We have stated in former blogs that an employer cannot simply “layoff” an employee (i.e. put the employee’s work on hold) without it being considered a form of constructive dismissal, which would entitle the employee to pay in lieu of notice at common law. An employer can only layoff an employee usually if an employer has an express or implied contractual right to do so. If the employer has such a right, it can only exercise it within the legislated parameters of the Employment Standards Act, 2000 (“ESA”).
Sometimes an employer will calculate vacation pay based only on the employee’s salary rather than including the salary and any bonus or commission payments. This is important for the employee as sometimes bonuses and commission payments can make up a substantial part of the employee’s income. However, some jobs may be exempt from paying vacation with pay. Ontario’s Employment Standards Act, 2000 (“ESA”) sets out provisions with respect to how and in what amounts an employee is entitled to vacation pay.
Many factors can increase an employee’s reasonable notice period upon dismissal from their job. For instance, factors such as age, nature of the job, how long they worked there and what experience, training or qualifications they may have. However, the list as set out above is not the end of the story. There are additional factors that can come into play. One novel factor may be the COVID-19 pandemic. Another factor that sometimes people do not readily think about when assessing the length of a reasonable notice period is pregnancy.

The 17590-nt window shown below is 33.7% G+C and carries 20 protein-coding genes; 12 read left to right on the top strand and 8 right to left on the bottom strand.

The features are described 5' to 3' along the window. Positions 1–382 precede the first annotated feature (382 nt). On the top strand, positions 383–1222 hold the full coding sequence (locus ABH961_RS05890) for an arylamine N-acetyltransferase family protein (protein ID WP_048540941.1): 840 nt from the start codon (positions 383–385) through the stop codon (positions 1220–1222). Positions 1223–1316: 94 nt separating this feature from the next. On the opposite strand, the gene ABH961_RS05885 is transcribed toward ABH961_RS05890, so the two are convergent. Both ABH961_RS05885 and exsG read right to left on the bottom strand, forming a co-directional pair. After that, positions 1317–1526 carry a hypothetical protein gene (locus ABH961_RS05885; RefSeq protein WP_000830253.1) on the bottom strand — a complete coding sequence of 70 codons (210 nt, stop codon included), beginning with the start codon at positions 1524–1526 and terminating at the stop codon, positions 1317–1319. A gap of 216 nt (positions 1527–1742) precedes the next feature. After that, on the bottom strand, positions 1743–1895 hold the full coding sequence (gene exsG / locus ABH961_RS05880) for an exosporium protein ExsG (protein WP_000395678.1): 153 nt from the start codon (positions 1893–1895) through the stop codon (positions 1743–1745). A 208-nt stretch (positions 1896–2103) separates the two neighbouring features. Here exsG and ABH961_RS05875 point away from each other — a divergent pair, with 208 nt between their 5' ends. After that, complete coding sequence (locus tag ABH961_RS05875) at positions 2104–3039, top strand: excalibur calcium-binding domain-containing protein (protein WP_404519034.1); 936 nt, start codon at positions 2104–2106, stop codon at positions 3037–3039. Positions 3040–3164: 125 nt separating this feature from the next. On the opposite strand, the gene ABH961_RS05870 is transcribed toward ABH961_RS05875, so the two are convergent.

Employers in Ontario cannot discriminate against employees because of age. This is because age is a protected ground under the Human Rights Code, 1990 (“Code”) and if an employer acts in a way that infringes the Code it could face serious legal consequences as a result. Both the young and old may experience age-related discrimination.